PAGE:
The Sunday Times - A Question of Money - 3 July

Posted by Jill Kerby on July 03 2011 @ 09:00

Is switch to earlier flight a case for compensation 



FM writes from Meath:  I booked flights for myself, my wife and two teenage daughters with Aer Lingus onJune 7th to Lake Garda, arriving in Linate/Milan airport, and returning from Malpensa/Milan airport on June 15th at 9.20pm.  


On the 10th of June I received a text from Aer Lingus to say my Malpensa departure flight had been cancelled and we would be re-accommodated on a flight from Linate the same departure day of June 15th, but at 11.25am. Full details were supposed to be in my email inbox which I was unable to access in Italy. We took the amended Linate flight. 


We had chosen the later Malpensa return flight on the 15th because it gave us nearly a full day’s extra holiday, even though it cost more, by approximately €70 per person than the earlier Linate departure flight.  


My problem is that we lost a day’s holiday and extra day car hire by having to take the earlier flight. Meanwhile, I still have NOT received any e-mail from Aer Lingus with the change of flight details even though they said it had been sent.


Where do I go from here? Do I just accept it and put it down to luck or lack thereof?


Nowhere in the Rules for Compensation and Assistance (see section IV) does it state that compensation is paid for loss of either car hire or a higher flight charge where an alternative flight is offered on the same departure day as the original scheduled flight or within the number of hours that pertained in your case. (Compensation claims are time sensitive.)

If you wish to pursue this claim for costs against Aer Lingus you need to send the company your complaint in writing. If you are not happy with their response you can refer your complaint to the Commission for Aviation Regulation at Alexander House, Earsfort Terrace, Dublin 2, quoting Regulation EC261/2004.

Finally, before you go to all that trouble, make sure you also check your travel insurance policy to see if it provides any compensation for the loss of the extra day’s car rental charge, or the extra cost of the original flights because you had to return home sooner.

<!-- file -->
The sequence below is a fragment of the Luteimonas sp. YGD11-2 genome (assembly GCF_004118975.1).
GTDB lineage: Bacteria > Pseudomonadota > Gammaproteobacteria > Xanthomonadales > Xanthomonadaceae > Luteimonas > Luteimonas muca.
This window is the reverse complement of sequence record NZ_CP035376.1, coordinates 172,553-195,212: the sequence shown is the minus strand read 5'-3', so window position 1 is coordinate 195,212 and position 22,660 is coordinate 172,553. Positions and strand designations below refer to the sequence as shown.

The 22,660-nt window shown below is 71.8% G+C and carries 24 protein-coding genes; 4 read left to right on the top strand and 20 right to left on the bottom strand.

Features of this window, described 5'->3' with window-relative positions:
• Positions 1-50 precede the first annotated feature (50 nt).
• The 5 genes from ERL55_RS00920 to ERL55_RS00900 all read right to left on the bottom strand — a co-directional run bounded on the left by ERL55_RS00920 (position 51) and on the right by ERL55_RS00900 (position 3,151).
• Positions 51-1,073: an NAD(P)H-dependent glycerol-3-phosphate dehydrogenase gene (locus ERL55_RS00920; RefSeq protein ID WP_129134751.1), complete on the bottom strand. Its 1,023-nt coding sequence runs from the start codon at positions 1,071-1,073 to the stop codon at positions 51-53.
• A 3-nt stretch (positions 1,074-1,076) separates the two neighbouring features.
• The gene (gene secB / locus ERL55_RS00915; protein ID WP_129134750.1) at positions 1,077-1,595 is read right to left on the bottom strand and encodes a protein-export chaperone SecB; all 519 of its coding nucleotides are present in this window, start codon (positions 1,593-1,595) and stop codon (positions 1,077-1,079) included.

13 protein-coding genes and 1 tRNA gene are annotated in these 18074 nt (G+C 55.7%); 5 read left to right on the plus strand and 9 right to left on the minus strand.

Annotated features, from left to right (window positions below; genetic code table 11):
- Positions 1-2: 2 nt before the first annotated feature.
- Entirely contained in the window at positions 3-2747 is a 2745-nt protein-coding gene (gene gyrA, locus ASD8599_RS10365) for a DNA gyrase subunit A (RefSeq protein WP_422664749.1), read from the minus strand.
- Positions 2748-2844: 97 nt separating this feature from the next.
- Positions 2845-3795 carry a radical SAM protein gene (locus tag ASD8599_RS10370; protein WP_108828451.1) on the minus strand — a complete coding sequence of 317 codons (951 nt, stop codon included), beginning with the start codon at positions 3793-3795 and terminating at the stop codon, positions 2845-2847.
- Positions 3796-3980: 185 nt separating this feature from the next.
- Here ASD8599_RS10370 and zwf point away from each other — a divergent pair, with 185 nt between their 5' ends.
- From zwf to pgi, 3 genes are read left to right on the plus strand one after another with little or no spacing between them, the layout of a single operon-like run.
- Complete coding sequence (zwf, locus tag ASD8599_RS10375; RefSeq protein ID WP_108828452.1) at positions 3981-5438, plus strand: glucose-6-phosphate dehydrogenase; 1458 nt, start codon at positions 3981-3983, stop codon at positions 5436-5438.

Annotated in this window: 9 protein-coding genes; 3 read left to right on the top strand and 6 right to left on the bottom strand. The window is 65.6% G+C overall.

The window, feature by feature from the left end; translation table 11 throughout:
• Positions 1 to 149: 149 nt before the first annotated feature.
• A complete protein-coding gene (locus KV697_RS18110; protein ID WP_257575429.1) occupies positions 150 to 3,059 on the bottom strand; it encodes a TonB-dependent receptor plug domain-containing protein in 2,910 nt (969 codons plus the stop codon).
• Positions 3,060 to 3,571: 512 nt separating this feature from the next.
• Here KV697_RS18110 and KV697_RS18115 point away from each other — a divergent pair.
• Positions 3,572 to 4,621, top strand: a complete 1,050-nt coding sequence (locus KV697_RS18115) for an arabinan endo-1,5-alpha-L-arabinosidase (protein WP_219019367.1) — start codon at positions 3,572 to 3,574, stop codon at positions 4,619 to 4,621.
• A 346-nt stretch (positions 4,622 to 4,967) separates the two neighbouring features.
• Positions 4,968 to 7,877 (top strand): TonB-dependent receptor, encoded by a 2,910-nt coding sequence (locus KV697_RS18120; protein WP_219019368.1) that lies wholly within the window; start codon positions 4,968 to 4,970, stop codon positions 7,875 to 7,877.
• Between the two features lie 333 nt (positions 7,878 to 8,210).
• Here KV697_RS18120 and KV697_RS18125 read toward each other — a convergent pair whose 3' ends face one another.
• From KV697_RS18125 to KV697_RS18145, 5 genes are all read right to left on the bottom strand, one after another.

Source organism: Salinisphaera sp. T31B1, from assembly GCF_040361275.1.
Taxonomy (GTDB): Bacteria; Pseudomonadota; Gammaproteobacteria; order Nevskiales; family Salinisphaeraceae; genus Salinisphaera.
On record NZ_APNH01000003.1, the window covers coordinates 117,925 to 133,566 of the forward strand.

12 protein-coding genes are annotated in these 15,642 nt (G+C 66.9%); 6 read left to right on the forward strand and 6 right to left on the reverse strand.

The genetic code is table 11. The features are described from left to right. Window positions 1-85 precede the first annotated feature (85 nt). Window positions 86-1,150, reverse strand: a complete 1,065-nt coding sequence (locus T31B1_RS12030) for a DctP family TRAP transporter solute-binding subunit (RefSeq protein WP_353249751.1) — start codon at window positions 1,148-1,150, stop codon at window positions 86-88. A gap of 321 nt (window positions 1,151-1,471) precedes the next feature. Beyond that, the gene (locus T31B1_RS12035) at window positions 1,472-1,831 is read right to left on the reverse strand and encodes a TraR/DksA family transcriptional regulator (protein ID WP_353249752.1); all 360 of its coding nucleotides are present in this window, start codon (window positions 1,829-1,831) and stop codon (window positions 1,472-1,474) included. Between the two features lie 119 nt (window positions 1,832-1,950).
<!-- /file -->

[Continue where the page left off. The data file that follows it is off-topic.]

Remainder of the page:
Wealth and safety


MC writes from Dublin: I have some money on deposit at 3.6% interest in one of the Irish banks. I have been told that it is unsafe there. I have been further advised to invest in German bonds. My query is where can I see German bonds quoted, how can I buy them, what do they cost and what is the advantage in having them?


You can buy German government bonds from a stockbroker directly or with the assistance of a financial advisor. The Bloomberg website provides up to date prices for them.


German government bonds are considered to be very safe because Germany has the strongest economy in Europe and the least likely to default.


The safety of deposits in Irish banks is under question despite the €100,000 deposit guarantee because this guarantee has been made by the Irish state, which is clearly not as good a bet to repay its debts as Germany.  However, like deposits, bonds are also vulnerable to the risk of inflation – that is, the cost of living rising above the interest/coupon that bonds pay. You should ask your advisor or broker about the merits of buying an inflation linked version of German bonds, especially if you aim for more than a short term investment term.




Dollar deals

PH writes from Dublin: You said that financial advisors not recommend exchanging our euro savings into sterling. They suggested other currencies but did not mention the Australian Dollar.

Why was this and how could I go about opening an Australian currency



The Australian dollar, like the Canadian dollar are often included in commentary about  ‘safer’ currencies, especially when compared to the US dollar and the UK pound which have been devalued by their governments in recent years against other countries and especially when valued against the price of gold.


If there is any concern about the Australian and Canadian dollars it is because they are considered to be commodity backed currencies with huge exposure to the economies of China and the United States and could be affected by negative economic events in both those countries. That said, the fact that Australia and Canada have such vast natural resources to fall back upon is one of the reasons why their currencies and economies have so far weathered the global recession as well as they have.


Your Irish retail bank should be able to offer you an Australian currency account (or other convertible currencies). Australia allows non-residents to open deposit accounts, but there is a 10% withholding tax on any return.



Picking the strongest or ‘safest’ currency isn’t easy as they are volatile at the best of times. There is a risk that your Australian dollars (or any other currency) may lose value against the euro and there is no guarantee that your Irish non-euro deposit account would be exempt from any dictat of the Irish Central Bank or government in the event that we went off the euro and reverted to a new Irish pound.   The only way you can avoid that risk is to open a deposit account outside Ireland and some say, even outside the eurozone.




1 comment(s)

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